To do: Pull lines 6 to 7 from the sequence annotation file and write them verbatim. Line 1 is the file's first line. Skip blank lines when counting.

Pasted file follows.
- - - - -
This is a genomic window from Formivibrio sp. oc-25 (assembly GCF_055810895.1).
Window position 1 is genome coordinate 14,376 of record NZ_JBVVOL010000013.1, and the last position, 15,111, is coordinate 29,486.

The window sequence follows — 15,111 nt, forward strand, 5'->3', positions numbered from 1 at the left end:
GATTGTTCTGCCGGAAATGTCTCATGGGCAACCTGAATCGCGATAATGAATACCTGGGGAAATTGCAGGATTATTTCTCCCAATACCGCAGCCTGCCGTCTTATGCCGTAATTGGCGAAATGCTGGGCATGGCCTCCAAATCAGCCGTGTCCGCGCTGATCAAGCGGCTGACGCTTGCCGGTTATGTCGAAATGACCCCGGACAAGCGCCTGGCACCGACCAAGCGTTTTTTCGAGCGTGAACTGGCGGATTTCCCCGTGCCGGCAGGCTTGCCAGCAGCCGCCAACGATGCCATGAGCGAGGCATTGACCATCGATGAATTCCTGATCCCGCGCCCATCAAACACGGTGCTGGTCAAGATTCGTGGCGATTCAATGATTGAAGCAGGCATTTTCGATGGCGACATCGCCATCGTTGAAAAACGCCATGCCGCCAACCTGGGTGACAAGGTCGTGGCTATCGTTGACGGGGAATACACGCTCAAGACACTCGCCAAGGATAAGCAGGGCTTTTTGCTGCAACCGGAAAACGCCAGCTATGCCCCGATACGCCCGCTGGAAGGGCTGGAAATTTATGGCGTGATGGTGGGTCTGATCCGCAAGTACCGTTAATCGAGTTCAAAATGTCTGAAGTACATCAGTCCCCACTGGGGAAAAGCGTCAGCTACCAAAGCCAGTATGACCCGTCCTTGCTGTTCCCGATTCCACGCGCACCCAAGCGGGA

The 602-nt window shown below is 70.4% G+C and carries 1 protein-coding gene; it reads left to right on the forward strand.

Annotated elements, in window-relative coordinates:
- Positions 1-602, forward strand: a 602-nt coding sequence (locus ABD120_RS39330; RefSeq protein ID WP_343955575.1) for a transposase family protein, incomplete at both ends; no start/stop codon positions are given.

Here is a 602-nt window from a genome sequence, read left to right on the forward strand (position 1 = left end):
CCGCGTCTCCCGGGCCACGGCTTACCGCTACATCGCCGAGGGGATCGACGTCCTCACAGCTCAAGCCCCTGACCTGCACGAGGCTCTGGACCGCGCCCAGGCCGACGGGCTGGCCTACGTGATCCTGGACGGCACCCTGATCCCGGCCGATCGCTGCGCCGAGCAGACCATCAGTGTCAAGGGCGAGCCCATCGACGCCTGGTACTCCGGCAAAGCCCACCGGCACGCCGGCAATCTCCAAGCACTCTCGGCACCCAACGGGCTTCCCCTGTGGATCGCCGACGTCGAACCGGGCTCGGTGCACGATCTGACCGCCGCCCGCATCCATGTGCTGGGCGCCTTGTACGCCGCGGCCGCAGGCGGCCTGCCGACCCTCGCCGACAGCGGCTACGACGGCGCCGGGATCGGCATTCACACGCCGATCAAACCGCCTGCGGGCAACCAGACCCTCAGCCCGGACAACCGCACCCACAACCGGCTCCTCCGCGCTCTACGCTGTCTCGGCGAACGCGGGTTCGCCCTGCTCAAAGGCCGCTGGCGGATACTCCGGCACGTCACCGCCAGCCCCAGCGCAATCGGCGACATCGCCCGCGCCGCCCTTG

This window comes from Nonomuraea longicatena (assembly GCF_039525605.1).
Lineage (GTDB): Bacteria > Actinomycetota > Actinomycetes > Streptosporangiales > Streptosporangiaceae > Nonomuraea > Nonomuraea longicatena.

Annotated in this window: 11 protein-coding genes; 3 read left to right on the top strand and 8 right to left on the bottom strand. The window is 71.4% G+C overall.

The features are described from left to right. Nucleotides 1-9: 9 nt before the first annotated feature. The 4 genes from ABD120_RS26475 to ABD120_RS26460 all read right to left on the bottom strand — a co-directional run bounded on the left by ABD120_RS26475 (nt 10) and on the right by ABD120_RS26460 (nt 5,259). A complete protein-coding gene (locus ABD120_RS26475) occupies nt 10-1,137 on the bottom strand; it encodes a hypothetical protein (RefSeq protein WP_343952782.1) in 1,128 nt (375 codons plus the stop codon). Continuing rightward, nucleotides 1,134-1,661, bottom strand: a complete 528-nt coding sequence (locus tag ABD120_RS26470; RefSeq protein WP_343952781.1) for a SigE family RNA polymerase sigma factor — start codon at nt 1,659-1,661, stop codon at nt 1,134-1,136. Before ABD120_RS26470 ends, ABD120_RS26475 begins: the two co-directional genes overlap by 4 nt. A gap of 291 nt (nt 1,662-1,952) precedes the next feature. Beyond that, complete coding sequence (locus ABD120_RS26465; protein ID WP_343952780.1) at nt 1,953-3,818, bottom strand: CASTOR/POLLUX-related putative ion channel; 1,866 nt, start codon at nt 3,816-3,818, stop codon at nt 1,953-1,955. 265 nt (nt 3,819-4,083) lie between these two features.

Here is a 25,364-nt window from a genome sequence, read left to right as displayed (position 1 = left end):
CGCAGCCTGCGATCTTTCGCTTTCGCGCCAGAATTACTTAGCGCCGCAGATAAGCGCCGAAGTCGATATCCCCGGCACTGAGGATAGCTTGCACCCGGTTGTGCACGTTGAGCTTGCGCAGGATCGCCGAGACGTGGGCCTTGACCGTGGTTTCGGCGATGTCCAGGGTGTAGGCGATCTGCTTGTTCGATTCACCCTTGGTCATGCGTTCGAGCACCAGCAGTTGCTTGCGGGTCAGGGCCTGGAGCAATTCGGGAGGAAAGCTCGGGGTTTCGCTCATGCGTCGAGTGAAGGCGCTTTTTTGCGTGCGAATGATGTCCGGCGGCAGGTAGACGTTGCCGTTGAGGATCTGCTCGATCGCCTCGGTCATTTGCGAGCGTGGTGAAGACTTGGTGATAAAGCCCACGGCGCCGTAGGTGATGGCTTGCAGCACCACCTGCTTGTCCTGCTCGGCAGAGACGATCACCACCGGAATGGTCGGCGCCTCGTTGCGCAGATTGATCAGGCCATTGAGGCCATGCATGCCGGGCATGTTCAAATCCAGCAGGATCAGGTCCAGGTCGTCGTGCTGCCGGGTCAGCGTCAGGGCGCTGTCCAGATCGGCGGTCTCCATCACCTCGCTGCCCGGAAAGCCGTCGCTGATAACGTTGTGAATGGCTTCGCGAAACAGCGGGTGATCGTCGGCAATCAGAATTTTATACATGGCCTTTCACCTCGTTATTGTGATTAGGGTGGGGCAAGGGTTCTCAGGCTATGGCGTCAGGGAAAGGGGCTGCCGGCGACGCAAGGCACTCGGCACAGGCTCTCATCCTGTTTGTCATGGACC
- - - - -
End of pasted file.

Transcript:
Annotated elements, in window-relative coordinates:
- Positions 1-602, forward strand: a 602-nt coding sequence (locus ABD120_RS39330; RefSeq protein ID WP_343955575.1) for a transposase family protein, incomplete at both ends; no start/stop codon positions are given.